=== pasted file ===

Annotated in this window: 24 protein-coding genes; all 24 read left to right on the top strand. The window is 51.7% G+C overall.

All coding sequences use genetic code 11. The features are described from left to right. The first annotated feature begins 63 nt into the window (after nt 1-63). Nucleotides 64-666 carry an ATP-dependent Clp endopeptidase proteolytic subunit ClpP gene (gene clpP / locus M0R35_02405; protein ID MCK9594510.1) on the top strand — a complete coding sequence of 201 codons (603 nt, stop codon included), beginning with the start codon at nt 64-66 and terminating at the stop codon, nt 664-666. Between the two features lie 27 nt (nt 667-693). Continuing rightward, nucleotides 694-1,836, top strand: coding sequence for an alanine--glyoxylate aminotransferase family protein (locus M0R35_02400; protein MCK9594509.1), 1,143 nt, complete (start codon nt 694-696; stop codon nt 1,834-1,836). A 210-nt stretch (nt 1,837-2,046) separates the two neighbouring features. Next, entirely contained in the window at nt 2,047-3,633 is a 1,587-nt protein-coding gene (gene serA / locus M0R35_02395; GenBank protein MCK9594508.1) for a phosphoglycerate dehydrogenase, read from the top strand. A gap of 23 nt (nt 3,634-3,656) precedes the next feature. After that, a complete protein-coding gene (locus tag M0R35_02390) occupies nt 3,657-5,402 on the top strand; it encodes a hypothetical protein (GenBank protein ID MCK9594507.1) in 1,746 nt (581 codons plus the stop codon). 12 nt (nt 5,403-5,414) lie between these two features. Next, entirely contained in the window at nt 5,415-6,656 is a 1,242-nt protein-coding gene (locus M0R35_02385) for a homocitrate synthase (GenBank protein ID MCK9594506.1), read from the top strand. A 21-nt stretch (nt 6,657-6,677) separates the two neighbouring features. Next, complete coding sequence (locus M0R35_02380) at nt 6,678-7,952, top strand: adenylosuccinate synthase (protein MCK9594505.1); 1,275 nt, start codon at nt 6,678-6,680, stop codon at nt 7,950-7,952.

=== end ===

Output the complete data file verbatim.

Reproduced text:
Annotated in this window: 24 protein-coding genes; all 24 read left to right on the top strand. The window is 51.7% G+C overall.

All coding sequences use genetic code 11. The features are described from left to right. The first annotated feature begins 63 nt into the window (after nt 1-63). Nucleotides 64-666 carry an ATP-dependent Clp endopeptidase proteolytic subunit ClpP gene (gene clpP / locus M0R35_02405; protein ID MCK9594510.1) on the top strand — a complete coding sequence of 201 codons (603 nt, stop codon included), beginning with the start codon at nt 64-66 and terminating at the stop codon, nt 664-666. Between the two features lie 27 nt (nt 667-693). Continuing rightward, nucleotides 694-1,836, top strand: coding sequence for an alanine--glyoxylate aminotransferase family protein (locus M0R35_02400; protein MCK9594509.1), 1,143 nt, complete (start codon nt 694-696; stop codon nt 1,834-1,836). A 210-nt stretch (nt 1,837-2,046) separates the two neighbouring features. Next, entirely contained in the window at nt 2,047-3,633 is a 1,587-nt protein-coding gene (gene serA / locus M0R35_02395; GenBank protein MCK9594508.1) for a phosphoglycerate dehydrogenase, read from the top strand. A gap of 23 nt (nt 3,634-3,656) precedes the next feature. After that, a complete protein-coding gene (locus tag M0R35_02390) occupies nt 3,657-5,402 on the top strand; it encodes a hypothetical protein (GenBank protein ID MCK9594507.1) in 1,746 nt (581 codons plus the stop codon). 12 nt (nt 5,403-5,414) lie between these two features. Next, entirely contained in the window at nt 5,415-6,656 is a 1,242-nt protein-coding gene (locus M0R35_02385) for a homocitrate synthase (GenBank protein ID MCK9594506.1), read from the top strand. A 21-nt stretch (nt 6,657-6,677) separates the two neighbouring features. Next, complete coding sequence (locus M0R35_02380) at nt 6,678-7,952, top strand: adenylosuccinate synthase (protein MCK9594505.1); 1,275 nt, start codon at nt 6,678-6,680, stop codon at nt 7,950-7,952.